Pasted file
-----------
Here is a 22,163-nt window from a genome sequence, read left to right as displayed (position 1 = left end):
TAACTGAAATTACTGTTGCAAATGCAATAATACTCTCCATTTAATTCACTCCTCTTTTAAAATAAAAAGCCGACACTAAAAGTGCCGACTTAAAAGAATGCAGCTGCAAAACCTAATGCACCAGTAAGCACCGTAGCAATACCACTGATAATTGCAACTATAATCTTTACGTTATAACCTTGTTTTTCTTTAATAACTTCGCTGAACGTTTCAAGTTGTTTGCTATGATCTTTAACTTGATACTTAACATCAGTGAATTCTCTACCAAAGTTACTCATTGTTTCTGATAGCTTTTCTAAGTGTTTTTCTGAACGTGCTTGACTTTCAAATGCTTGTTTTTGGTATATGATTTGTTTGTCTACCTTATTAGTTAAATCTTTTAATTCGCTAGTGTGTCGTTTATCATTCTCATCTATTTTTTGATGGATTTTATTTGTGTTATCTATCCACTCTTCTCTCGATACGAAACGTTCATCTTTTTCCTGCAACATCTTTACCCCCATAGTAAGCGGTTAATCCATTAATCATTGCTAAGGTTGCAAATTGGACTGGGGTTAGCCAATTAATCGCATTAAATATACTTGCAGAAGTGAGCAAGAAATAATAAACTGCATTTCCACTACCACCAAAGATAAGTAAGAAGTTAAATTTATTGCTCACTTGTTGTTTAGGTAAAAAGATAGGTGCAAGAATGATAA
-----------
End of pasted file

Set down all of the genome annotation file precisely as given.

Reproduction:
Here is a 22,163-nt window from a genome sequence, read left to right as displayed (position 1 = left end):
TAACTGAAATTACTGTTGCAAATGCAATAATACTCTCCATTTAATTCACTCCTCTTTTAAAATAAAAAGCCGACACTAAAAGTGCCGACTTAAAAGAATGCAGCTGCAAAACCTAATGCACCAGTAAGCACCGTAGCAATACCACTGATAATTGCAACTATAATCTTTACGTTATAACCTTGTTTTTCTTTAATAACTTCGCTGAACGTTTCAAGTTGTTTGCTATGATCTTTAACTTGATACTTAACATCAGTGAATTCTCTACCAAAGTTACTCATTGTTTCTGATAGCTTTTCTAAGTGTTTTTCTGAACGTGCTTGACTTTCAAATGCTTGTTTTTGGTATATGATTTGTTTGTCTACCTTATTAGTTAAATCTTTTAATTCGCTAGTGTGTCGTTTATCATTCTCATCTATTTTTTGATGGATTTTATTTGTGTTATCTATCCACTCTTCTCTCGATACGAAACGTTCATCTTTTTCCTGCAACATCTTTACCCCCATAGTAAGCGGTTAATCCATTAATCATTGCTAAGGTTGCAAATTGGACTGGGGTTAGCCAATTAATCGCATTAAATATACTTGCAGAAGTGAGCAAGAAATAATAAACTGCATTTCCACTACCACCAAAGATAAGTAAGAAGTTAAATTTATTGCTCACTTGTTGTTTAGGTAAAAAGATAGGTGCAAGAATGATAA